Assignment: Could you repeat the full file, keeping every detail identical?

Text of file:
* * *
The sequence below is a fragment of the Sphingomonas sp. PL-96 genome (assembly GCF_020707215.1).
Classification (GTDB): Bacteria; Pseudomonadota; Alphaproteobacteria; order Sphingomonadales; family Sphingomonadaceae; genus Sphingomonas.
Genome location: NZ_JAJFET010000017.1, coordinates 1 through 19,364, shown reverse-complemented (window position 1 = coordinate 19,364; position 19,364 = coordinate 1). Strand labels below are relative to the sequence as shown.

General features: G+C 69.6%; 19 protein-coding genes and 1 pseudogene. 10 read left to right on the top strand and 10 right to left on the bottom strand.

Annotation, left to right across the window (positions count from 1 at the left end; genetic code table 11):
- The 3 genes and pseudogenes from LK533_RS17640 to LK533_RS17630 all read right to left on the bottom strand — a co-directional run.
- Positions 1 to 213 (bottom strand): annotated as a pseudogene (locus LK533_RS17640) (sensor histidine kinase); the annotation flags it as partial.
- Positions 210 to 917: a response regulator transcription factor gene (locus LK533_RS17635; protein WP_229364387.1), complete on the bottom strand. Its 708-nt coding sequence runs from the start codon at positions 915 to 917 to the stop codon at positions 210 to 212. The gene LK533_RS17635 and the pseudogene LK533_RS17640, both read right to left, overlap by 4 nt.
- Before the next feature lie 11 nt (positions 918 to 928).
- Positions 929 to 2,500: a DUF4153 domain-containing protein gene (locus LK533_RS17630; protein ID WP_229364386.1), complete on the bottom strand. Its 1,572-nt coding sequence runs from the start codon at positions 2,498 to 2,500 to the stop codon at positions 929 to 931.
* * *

The sequence below is a fragment of the Sphingomonas sp. PL-96 genome (assembly GCF_020707215.1).
Classification (GTDB): Bacteria; Pseudomonadota; Alphaproteobacteria; order Sphingomonadales; family Sphingomonadaceae; genus Sphingomonas.
Genome location: NZ_JAJFET010000017.1, coordinates 1 through 19,364, shown reverse-complemented (window position 1 = coordinate 19,364; position 19,364 = coordinate 1). Strand labels below are relative to the sequence as shown.

General features: G+C 69.6%; 19 protein-coding genes and 1 pseudogene. 10 read left to right on the top strand and 10 right to left on the bottom strand.

Annotation, left to right across the window (positions count from 1 at the left end; genetic code table 11):
- The 3 genes and pseudogenes from LK533_RS17640 to LK533_RS17630 all read right to left on the bottom strand — a co-directional run.
- Positions 1 to 213 (bottom strand): annotated as a pseudogene (locus LK533_RS17640) (sensor histidine kinase); the annotation flags it as partial.
- Positions 210 to 917: a response regulator transcription factor gene (locus LK533_RS17635; protein WP_229364387.1), complete on the bottom strand. Its 708-nt coding sequence runs from the start codon at positions 915 to 917 to the stop codon at positions 210 to 212. The gene LK533_RS17635 and the pseudogene LK533_RS17640, both read right to left, overlap by 4 nt.
- Before the next feature lie 11 nt (positions 918 to 928).
- Positions 929 to 2,500: a DUF4153 domain-containing protein gene (locus LK533_RS17630; protein ID WP_229364386.1), complete on the bottom strand. Its 1,572-nt coding sequence runs from the start codon at positions 2,498 to 2,500 to the stop codon at positions 929 to 931.